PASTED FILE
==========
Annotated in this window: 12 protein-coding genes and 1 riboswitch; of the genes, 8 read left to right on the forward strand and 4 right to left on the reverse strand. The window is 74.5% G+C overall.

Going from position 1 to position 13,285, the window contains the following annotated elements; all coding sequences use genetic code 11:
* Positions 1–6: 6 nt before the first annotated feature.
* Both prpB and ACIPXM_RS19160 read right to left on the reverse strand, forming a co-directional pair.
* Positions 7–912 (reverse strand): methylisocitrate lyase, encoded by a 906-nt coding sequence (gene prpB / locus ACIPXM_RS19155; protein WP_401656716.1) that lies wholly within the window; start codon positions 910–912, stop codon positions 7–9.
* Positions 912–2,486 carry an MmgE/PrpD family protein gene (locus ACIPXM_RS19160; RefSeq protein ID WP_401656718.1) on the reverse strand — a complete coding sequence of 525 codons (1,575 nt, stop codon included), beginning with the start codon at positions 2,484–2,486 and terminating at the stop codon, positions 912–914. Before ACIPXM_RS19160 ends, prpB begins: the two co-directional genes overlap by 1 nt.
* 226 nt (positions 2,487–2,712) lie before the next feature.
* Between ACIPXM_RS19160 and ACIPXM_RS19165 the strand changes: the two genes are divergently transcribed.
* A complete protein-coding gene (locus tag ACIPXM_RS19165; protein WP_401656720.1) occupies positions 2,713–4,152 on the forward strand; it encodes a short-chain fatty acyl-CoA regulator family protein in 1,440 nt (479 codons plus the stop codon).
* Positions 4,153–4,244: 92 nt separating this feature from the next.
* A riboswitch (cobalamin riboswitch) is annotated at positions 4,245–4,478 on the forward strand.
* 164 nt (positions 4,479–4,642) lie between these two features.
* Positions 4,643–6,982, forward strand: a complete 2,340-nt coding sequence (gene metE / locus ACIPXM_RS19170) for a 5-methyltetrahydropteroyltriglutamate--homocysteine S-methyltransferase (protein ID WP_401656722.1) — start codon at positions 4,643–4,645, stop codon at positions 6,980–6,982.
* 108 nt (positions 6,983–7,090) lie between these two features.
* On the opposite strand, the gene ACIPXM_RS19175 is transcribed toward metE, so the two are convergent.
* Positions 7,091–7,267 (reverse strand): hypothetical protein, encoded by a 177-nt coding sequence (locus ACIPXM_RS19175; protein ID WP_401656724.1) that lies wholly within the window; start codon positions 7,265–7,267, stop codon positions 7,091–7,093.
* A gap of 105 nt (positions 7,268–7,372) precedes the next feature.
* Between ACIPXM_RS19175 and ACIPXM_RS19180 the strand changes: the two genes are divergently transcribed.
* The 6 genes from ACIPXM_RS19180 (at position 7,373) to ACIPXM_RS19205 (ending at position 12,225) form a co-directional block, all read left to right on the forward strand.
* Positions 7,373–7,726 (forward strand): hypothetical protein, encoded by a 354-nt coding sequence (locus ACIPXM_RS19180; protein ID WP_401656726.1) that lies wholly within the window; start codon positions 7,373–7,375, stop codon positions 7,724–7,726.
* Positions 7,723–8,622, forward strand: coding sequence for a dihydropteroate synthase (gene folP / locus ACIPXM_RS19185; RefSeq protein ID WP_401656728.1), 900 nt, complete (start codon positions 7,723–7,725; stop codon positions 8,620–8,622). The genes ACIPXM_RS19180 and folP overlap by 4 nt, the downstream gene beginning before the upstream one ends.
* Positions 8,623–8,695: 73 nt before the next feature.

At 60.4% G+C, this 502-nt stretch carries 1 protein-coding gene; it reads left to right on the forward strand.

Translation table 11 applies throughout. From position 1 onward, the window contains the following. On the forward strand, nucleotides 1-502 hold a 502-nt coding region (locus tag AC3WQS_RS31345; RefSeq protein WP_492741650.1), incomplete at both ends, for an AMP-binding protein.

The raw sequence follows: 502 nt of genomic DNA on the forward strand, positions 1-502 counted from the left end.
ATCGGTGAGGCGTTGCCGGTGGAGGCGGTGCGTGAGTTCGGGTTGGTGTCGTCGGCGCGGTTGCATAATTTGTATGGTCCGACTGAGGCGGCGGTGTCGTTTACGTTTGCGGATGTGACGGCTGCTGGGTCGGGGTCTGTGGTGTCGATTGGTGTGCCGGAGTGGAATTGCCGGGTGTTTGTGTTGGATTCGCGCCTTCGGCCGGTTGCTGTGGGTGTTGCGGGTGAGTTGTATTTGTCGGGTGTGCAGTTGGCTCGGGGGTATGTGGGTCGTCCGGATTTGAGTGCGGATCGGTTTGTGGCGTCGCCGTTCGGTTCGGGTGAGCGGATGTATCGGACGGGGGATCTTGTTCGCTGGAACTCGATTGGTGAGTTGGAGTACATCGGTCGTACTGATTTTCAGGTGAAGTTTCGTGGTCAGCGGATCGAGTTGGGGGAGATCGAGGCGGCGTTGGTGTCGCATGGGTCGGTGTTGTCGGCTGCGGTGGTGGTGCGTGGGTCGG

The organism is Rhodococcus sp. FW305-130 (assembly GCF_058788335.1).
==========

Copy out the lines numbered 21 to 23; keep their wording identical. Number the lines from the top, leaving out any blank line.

* Positions 7,723–8,622, forward strand: coding sequence for a dihydropteroate synthase (gene folP / locus ACIPXM_RS19185; RefSeq protein ID WP_401656728.1), 900 nt, complete (start codon positions 7,723–7,725; stop codon positions 8,620–8,622). The genes ACIPXM_RS19180 and folP overlap by 4 nt, the downstream gene beginning before the upstream one ends.
* Positions 8,623–8,695: 73 nt before the next feature.

At 60.4% G+C, this 502-nt stretch carries 1 protein-coding gene; it reads left to right on the forward strand.